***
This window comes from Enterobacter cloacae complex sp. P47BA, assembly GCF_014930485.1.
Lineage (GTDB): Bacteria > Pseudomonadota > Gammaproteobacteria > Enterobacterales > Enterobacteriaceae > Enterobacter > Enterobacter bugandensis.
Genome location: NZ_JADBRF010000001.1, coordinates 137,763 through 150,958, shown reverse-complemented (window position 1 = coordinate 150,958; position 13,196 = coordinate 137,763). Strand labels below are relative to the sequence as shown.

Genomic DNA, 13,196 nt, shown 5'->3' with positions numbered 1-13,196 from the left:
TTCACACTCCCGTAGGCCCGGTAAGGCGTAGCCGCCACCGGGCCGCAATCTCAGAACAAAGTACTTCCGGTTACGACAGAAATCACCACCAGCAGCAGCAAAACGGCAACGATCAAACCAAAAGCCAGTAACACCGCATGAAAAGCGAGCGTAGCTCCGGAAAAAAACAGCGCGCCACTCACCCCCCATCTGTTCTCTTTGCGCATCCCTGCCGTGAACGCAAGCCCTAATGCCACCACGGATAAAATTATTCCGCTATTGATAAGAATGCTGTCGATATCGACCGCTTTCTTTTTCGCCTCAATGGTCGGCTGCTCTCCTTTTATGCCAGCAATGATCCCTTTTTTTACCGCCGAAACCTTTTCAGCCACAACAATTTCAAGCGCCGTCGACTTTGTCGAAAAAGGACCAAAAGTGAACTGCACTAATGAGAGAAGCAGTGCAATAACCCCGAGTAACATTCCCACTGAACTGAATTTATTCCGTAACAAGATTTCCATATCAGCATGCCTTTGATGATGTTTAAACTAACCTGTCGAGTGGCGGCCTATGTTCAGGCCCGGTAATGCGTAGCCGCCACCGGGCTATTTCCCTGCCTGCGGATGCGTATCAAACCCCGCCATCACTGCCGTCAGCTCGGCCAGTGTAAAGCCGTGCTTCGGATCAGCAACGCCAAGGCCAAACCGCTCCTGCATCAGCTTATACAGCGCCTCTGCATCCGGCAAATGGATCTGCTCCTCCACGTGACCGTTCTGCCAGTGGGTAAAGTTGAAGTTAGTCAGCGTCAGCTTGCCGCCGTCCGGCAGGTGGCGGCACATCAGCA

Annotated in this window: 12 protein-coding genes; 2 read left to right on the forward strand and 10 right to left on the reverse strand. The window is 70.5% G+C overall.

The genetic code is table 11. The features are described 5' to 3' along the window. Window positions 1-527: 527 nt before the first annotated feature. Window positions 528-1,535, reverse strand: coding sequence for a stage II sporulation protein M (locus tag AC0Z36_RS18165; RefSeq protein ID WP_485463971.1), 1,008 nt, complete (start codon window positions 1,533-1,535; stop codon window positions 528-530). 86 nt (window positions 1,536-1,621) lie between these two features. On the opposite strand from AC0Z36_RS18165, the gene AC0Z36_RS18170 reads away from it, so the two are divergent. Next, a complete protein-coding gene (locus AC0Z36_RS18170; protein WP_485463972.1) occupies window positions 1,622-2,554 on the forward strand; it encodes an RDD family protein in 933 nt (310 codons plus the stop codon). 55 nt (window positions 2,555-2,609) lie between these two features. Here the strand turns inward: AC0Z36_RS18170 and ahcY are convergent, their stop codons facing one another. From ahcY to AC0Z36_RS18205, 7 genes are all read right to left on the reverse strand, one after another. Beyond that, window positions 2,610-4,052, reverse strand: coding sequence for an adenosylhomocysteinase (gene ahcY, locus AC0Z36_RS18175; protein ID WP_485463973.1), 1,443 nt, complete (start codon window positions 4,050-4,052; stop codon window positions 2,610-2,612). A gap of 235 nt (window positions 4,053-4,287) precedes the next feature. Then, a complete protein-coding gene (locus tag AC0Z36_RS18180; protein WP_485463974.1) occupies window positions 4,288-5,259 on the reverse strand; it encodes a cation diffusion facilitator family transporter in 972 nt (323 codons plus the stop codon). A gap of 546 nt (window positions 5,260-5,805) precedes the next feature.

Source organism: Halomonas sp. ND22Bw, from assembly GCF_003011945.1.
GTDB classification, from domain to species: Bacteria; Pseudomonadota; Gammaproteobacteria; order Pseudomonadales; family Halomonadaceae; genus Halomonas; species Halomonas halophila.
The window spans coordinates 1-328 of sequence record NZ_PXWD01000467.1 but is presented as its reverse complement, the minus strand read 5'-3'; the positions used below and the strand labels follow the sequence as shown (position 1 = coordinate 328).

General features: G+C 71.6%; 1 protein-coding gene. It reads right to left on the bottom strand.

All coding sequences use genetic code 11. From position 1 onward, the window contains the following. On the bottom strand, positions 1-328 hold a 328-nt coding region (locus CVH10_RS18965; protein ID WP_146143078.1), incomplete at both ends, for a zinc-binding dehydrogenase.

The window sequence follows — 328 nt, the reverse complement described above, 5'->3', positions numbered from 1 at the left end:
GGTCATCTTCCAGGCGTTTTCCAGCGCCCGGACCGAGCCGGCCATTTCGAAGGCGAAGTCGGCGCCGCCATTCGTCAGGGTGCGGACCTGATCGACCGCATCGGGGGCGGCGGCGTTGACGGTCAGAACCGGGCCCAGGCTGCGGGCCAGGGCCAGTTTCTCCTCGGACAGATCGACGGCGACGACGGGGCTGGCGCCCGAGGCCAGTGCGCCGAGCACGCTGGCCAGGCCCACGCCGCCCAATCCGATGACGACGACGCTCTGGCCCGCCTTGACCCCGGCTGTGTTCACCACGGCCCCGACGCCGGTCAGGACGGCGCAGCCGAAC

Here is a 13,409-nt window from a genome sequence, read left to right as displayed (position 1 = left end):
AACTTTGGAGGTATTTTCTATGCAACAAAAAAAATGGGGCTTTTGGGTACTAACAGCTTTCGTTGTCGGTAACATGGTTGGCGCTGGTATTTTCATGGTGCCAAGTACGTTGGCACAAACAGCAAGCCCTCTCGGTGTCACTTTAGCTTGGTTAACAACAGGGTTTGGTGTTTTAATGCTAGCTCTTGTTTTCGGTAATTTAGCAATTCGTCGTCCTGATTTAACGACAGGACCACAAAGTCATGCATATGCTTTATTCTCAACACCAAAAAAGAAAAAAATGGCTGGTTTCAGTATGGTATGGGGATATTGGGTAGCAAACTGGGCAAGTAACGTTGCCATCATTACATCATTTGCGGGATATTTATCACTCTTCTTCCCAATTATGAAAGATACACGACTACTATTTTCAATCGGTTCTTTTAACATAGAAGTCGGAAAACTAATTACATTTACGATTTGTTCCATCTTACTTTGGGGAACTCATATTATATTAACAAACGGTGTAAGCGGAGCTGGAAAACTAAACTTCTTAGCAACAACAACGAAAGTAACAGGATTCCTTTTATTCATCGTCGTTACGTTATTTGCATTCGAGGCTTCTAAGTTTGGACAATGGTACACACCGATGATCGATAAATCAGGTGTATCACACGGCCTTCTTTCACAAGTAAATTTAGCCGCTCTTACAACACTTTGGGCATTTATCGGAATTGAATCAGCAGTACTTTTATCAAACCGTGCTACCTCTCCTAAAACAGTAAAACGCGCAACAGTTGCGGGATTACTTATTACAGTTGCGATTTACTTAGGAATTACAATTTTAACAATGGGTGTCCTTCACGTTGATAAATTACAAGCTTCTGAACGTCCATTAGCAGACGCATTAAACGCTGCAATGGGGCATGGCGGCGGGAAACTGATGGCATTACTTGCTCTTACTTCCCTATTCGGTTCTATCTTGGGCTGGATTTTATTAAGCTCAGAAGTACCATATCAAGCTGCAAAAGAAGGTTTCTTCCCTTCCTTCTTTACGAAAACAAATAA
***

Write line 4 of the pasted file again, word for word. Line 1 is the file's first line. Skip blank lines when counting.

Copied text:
Genomic DNA, 13,196 nt, shown 5'->3' with positions numbered 1-13,196 from the left: